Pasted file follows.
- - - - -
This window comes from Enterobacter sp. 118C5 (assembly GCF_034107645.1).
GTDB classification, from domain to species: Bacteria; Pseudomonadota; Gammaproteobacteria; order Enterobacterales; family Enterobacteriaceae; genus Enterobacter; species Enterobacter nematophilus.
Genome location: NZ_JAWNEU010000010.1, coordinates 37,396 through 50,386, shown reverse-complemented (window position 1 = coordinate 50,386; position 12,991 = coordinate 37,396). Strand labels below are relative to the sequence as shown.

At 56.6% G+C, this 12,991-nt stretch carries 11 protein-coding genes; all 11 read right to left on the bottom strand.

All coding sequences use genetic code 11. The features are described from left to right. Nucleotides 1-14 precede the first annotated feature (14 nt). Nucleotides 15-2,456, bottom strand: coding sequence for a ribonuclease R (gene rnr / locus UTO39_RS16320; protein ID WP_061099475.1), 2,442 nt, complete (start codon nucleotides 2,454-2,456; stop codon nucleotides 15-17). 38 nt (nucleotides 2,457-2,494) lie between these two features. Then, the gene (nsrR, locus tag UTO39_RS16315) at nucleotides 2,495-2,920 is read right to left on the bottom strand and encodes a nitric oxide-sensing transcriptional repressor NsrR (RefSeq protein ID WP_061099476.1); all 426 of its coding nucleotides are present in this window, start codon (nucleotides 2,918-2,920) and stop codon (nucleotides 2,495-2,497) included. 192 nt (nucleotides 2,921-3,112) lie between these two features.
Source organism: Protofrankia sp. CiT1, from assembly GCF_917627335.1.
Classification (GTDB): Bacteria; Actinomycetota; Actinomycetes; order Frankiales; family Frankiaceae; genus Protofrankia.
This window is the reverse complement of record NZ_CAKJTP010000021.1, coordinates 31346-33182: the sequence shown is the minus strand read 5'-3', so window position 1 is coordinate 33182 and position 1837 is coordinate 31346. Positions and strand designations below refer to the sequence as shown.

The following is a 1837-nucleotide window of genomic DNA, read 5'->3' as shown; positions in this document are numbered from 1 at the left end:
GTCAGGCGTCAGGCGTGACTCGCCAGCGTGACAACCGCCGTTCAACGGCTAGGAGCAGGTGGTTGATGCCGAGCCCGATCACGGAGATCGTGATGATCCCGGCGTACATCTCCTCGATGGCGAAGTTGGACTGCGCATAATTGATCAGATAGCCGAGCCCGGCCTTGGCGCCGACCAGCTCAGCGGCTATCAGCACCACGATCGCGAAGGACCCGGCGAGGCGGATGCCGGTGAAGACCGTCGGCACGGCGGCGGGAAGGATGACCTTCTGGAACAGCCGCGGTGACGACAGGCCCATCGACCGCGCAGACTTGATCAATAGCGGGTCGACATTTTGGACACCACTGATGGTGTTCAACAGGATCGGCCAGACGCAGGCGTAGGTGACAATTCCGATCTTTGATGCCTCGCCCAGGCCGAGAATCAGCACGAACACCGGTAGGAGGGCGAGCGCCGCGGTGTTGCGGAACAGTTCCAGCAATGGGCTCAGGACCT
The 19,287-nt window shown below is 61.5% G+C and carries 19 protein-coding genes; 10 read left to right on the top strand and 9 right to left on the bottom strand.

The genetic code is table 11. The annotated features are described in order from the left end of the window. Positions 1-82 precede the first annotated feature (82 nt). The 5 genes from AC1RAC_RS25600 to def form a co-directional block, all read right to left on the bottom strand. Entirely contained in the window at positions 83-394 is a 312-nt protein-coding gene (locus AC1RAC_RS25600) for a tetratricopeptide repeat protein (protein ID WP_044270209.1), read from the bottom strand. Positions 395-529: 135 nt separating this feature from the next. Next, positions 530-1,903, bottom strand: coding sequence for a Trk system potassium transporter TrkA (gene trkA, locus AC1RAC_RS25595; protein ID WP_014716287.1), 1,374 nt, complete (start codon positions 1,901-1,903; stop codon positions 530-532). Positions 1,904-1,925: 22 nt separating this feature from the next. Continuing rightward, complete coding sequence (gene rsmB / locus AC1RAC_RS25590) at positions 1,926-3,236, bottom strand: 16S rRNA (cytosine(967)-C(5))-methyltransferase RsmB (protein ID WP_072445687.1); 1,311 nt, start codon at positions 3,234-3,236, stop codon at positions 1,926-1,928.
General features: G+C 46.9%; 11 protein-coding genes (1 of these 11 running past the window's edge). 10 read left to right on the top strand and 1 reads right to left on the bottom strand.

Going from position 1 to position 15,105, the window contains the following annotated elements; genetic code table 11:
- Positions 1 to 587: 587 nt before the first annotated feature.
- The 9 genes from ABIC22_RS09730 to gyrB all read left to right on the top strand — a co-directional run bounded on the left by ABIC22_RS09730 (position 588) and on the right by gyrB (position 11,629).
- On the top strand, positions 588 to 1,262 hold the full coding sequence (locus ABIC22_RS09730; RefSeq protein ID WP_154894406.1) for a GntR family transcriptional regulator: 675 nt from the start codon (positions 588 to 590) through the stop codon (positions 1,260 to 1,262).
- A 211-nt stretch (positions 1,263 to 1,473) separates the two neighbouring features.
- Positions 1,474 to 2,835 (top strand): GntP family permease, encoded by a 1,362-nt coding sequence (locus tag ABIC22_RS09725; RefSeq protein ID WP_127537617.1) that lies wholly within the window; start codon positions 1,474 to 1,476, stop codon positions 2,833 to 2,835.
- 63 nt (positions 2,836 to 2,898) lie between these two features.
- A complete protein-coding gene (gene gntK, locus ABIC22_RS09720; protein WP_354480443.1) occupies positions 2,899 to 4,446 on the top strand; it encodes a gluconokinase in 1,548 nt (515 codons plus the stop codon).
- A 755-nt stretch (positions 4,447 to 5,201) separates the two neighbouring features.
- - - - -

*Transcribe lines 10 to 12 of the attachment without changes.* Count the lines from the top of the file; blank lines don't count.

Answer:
GTCAGGCGTCAGGCGTGACTCGCCAGCGTGACAACCGCCGTTCAACGGCTAGGAGCAGGTGGTTGATGCCGAGCCCGATCACGGAGATCGTGATGATCCCGGCGTACATCTCCTCGATGGCGAAGTTGGACTGCGCATAATTGATCAGATAGCCGAGCCCGGCCTTGGCGCCGACCAGCTCAGCGGCTATCAGCACCACGATCGCGAAGGACCCGGCGAGGCGGATGCCGGTGAAGACCGTCGGCACGGCGGCGGGAAGGATGACCTTCTGGAACAGCCGCGGTGACGACAGGCCCATCGACCGCGCAGACTTGATCAATAGCGGGTCGACATTTTGGACACCACTGATGGTGTTCAACAGGATCGGCCAGACGCAGGCGTAGGTGACAATTCCGATCTTTGATGCCTCGCCCAGGCCGAGAATCAGCACGAACACCGGTAGGAGGGCGAGCGCCGCGGTGTTGCGGAACAGTTCCAGCAATGGGCTCAGGACCT
The 19,287-nt window shown below is 61.5% G+C and carries 19 protein-coding genes; 10 read left to right on the top strand and 9 right to left on the bottom strand.

The genetic code is table 11. The annotated features are described in order from the left end of the window. Positions 1-82 precede the first annotated feature (82 nt). The 5 genes from AC1RAC_RS25600 to def form a co-directional block, all read right to left on the bottom strand. Entirely contained in the window at positions 83-394 is a 312-nt protein-coding gene (locus AC1RAC_RS25600) for a tetratricopeptide repeat protein (protein ID WP_044270209.1), read from the bottom strand. Positions 395-529: 135 nt separating this feature from the next. Next, positions 530-1,903, bottom strand: coding sequence for a Trk system potassium transporter TrkA (gene trkA, locus AC1RAC_RS25595; protein ID WP_014716287.1), 1,374 nt, complete (start codon positions 1,901-1,903; stop codon positions 530-532). Positions 1,904-1,925: 22 nt separating this feature from the next. Continuing rightward, complete coding sequence (gene rsmB / locus AC1RAC_RS25590) at positions 1,926-3,236, bottom strand: 16S rRNA (cytosine(967)-C(5))-methyltransferase RsmB (protein ID WP_072445687.1); 1,311 nt, start codon at positions 3,234-3,236, stop codon at positions 1,926-1,928.